The following series is based off The Rockefeller University Science Outreach Program’s presentation at the annual AAAS meeting, presented in San Jose, CA by Jeanne Garbarino, Elizabeth Waters, and Ali Cohen. The goals for this presentation and blog post series are to introduce science outreach, how to get started in science outreach, and how to leverage science outreach for professional development.

Teaching kids about the importance of science safety
Teaching kids about the importance of science safety

Science Outreach can be accomplished at varying degrees of involvement or commitment. Whether you are more interested in one-off, plug-and-play type of experiences that suit a demanding work schedule, or are interested in a more regular commitment, science outreach experience adds value to your professional portfolio. The entry points for getting involved are probably more obvious than you think! Here is how you can find something that works for your schedule and goals:

Figure Out What You Want to Get Out of It

It is quite obvious that science outreach often benefits the recipients of the outreach effort. However, getting involved in science outreach does not have to be entirely altruistic. Because the concept of “science outreach” is incredibly broad, it is possible to construct a narrative of science outreach experience that can advance you as you move along your career trajectory.

For example, if you are interested in going into teaching or some form of education, it is probably a good idea to find experiences in a classroom or lecture hall setting, or to develop and/or adapt science curricula. However, if you are more interested in gaining communication skills for a job outside of education, you might try science blogging, social media engagement, podcasting, or some type of public speaking centered on science. You can also harness science outreach activities to grow program management and project leadership skills – liaising between groups or taking on some type of official responsibility for science outreach efforts does count as professional experience.

Science outreach can also serve those who are interested or already have a career in academic research. With the funding climate as tight as it is, having a plan for engagement outside of research can raise the competitiveness of a grant application. This is particularly true for the National Science Foundation (NSF), who requires the inclusion of a “broader impacts” statement for all proposals.

Assess how science outreach engagement can add value to your career development, and don’t be afraid to get creative!

You Do Have Availability, But Also Be Realistic!

There are many who feel they are under intense pressure in the laboratory or field, and don’t think they can afford to participate in activities that do not directly result in data generation. However, in this current job market, I (and many others) make the argument that scientists and engineers can’t afford not to get involved.

These days, becoming a STEM professional means so much more than only lab or field- work. Figuring out how to fit in outreach activities can be a means to hone your time management skills, at the very least. Getting involved also offers the opportunity to expand your resume or CV, and to market yourself as a well-rounded and/or service-oriented individual. However, it won’t work to your advantage if you over committed. Be sure to make the time, but also be smart about how much time you can actually offer. When looking for science outreach opportunities, don’t forget to get a detailed explanation of expectations and work involved.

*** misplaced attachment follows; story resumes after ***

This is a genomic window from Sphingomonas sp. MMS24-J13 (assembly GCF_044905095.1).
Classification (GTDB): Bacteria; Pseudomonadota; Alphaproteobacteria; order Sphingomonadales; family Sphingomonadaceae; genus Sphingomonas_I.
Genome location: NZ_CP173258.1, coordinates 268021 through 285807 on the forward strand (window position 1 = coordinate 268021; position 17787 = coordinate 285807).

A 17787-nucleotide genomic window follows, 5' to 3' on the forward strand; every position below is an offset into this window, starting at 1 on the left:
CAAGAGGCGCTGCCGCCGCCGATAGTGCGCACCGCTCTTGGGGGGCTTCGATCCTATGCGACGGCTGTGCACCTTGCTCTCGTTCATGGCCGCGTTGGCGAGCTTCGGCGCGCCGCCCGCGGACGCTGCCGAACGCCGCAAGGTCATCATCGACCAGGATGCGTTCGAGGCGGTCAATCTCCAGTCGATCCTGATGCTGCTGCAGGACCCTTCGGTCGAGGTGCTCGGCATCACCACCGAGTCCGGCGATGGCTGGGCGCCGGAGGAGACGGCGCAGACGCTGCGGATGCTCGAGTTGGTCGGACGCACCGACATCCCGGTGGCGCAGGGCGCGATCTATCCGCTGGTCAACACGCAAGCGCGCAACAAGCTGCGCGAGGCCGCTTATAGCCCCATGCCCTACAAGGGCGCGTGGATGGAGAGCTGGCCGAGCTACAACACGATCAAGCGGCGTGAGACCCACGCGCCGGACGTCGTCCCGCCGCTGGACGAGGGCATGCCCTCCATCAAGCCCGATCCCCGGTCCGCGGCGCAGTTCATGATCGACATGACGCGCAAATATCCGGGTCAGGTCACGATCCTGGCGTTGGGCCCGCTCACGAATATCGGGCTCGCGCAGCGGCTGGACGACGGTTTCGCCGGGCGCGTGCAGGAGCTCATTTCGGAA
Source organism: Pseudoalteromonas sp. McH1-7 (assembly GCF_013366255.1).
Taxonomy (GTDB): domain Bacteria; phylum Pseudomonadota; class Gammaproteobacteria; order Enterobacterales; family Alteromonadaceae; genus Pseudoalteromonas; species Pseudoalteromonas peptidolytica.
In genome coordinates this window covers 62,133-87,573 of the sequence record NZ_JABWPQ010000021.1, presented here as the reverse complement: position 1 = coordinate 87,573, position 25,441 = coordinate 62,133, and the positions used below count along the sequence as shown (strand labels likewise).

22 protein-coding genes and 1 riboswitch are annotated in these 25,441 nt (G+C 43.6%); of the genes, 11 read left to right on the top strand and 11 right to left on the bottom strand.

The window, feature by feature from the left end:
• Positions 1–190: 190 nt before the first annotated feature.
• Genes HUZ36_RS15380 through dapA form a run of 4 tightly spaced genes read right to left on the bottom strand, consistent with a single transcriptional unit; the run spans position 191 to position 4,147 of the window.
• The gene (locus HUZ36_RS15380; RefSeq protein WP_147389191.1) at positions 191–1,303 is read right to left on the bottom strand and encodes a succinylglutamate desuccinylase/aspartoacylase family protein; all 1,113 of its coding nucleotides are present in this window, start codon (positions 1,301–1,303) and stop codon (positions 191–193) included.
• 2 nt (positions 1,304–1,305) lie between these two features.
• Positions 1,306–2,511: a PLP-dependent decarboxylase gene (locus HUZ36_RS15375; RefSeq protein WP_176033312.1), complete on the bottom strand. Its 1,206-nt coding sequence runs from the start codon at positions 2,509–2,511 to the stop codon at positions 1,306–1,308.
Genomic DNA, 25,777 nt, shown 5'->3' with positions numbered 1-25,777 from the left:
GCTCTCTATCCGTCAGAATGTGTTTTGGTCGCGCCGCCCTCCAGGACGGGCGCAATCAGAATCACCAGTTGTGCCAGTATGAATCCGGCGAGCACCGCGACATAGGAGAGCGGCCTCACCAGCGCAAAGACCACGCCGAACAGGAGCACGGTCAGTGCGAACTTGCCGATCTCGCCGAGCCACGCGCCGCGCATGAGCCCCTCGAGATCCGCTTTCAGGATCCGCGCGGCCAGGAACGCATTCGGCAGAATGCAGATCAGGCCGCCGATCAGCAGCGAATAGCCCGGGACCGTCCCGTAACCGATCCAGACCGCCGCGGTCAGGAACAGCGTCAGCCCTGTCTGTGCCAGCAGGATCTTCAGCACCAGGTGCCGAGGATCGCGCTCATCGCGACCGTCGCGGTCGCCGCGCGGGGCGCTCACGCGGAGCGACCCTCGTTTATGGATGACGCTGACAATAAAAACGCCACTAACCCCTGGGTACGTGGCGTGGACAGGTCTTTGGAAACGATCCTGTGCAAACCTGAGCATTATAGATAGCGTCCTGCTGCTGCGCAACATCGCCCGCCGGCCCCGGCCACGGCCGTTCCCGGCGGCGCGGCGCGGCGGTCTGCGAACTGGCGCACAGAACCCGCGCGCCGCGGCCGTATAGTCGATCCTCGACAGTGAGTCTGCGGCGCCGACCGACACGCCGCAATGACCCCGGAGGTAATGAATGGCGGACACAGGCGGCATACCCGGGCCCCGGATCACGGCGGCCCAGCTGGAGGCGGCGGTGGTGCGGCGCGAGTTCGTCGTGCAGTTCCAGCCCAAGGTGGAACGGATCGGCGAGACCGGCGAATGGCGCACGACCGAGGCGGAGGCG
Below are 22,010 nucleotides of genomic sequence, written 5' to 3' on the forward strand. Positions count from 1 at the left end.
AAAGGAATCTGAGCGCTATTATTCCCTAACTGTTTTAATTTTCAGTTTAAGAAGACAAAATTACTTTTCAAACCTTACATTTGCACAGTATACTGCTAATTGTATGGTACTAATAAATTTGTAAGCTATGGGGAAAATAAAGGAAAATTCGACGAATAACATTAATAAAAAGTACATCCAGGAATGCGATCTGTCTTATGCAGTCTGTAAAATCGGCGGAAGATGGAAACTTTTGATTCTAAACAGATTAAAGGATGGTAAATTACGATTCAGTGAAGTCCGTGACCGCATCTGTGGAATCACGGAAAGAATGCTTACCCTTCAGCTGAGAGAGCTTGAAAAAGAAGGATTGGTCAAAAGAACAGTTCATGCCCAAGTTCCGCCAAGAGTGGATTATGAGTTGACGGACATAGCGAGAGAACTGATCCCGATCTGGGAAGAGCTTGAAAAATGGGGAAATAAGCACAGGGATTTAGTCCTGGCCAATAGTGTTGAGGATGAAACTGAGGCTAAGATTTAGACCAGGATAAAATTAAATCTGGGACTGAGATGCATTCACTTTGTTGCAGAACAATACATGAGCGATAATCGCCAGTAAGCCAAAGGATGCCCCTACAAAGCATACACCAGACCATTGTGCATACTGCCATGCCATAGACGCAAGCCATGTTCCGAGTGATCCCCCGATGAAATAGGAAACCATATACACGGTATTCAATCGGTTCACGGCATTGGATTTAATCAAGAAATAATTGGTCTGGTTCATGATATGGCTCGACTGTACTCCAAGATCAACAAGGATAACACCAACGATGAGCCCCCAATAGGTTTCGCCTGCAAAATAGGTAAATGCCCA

Don’t Reinvent the Wheel: Look for established activities

As mentioned above, science outreach involvement does not have to be a major time suck. Many times, there are a variety of initiatives already taking place, either formally or informally, within your institution or community. However, it does take some effort to become aware of the available opportunities.

For instance, take a few minutes perusing through your home institution’s website to see if there are formal outreach programs or initiatives. If opportunities are not obvious, enquire with departments that might be able to give you better direction, such as Human Resources, Career Services, or the Dean’s Office. Another way you can find science outreach opportunities is to contact local museums or educational organizations. A third, more crude, mechanism for identifying science outreach programs is to google it – you may have to sift through results to find the hit that suits your interests, but at least you will get a broad overview of what is in your area. Lastly, survey your peers. Chances are, you are the not the only one in your department or program who would like to participate in science outreach activities at some level – if someone has already done some sleuthing, its worth your time to ask around.

Once you get over the hurdle of finding where to start, I think it will be easy to get and stay involved.

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Coming Up:

  • Introducing Neuroscience With Jelly Beans: A low energy and inexpensive lesson anyone can do

 

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